Another benefit: Other primarily animated series, such as Adult Swim’s Space Ghost Coast to Coast, have featured interviews with live guests. However, Woods says, “the three-dimensionality of him in conversation with other three-dimensional actual humans felt better than 2D. And there’s a warmth to stop-motion, because It’s happening in a real space with real light and real wool and real tiny little shoes.”
Woods had a lot of input into the design of Lauren: “We went back and forth a million times with [director of character fabrication] Georgina Hayns. It’s so exciting. You’re like, ‘I would like him with a slightly weaker chin,’ and then it comes back and you’ve got it. ‘I would like him with a longer forehead.’ Great. It’s like being a geneticist or something.”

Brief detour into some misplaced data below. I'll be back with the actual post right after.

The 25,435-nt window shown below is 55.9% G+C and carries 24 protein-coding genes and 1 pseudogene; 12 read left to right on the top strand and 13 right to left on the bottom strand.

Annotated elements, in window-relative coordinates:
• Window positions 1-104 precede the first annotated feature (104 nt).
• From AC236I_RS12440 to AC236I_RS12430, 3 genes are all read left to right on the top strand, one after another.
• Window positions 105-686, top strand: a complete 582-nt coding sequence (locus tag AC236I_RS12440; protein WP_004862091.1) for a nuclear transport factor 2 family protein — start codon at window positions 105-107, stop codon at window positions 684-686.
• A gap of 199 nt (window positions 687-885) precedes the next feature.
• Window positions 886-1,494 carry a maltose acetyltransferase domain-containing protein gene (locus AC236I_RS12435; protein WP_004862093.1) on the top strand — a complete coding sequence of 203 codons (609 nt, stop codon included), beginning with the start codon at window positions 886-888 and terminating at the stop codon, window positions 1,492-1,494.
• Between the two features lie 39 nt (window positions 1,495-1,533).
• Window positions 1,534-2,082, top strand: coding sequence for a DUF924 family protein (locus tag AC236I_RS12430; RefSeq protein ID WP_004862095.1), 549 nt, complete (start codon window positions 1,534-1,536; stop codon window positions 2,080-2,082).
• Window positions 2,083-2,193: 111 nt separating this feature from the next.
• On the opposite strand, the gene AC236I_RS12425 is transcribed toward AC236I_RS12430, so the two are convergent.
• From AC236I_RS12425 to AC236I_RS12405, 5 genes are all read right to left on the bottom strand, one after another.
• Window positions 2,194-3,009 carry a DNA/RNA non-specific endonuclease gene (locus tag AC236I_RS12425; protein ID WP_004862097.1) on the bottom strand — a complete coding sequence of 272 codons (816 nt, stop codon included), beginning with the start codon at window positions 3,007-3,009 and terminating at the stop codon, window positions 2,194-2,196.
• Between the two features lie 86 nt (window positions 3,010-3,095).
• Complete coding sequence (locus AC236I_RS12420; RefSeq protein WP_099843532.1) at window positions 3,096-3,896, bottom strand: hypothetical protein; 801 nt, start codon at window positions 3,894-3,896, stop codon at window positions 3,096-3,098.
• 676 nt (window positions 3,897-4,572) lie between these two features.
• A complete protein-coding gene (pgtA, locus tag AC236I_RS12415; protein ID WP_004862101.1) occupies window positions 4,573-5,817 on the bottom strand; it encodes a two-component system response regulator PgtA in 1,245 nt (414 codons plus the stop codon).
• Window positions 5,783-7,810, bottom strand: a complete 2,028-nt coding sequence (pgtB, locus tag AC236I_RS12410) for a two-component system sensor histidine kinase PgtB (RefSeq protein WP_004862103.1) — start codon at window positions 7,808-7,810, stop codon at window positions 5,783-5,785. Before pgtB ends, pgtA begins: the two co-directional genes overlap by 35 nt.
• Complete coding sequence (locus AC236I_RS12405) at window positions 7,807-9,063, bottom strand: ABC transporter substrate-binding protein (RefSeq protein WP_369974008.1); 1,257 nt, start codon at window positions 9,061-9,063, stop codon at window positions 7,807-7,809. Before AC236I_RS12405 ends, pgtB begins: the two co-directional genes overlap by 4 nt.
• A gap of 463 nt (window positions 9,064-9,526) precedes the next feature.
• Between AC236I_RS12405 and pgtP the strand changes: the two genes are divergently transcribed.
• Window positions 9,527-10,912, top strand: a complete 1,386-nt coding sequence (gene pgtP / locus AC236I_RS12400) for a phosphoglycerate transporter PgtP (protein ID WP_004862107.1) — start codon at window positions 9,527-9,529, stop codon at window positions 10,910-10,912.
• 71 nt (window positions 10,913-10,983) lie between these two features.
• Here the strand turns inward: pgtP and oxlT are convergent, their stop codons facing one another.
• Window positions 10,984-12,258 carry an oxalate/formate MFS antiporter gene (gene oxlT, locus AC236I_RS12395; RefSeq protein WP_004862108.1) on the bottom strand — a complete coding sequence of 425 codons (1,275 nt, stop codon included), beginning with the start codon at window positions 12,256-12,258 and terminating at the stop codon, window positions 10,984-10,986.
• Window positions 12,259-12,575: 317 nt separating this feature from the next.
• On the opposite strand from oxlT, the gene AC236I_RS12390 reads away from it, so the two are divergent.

For the record, Woods does not currently possess one of the Lauren puppets, but “I want one so bad.” He does note, though, that “if you walk into a room where one of those puppets is, and you’re by yourself, it feels like there’s another person in there. Like, the puppets are designed in such a way, with their eyes and everything… It’s weird. They carry a kind of witchy energy. So it would be intense to have one, but I would like that. Bring on the spooky vibes, baby.”
In the Know (Peacock)
In the Know is the first time Woods has had a real leadership position behind the scenes on a TV show, but he has worked on shows led by many strong creators over the years, including Judge, Armando Iannucci, Pamela Adlon, Christopher Miller, and Robert and Michelle King. Here’s what Woods has learned from those experiences: “I think that flexibility is a real sign of confidence — that the most confident, most accomplished, most talented showrunners I’ve ever worked with are the ones who invite the contributions of others. It’s when you get someone who’s sort of middling confidence, middling talent, that they then are fretting over every little syllable and they need it just the way they wanted it, and there’s a brittle insistence on their way.”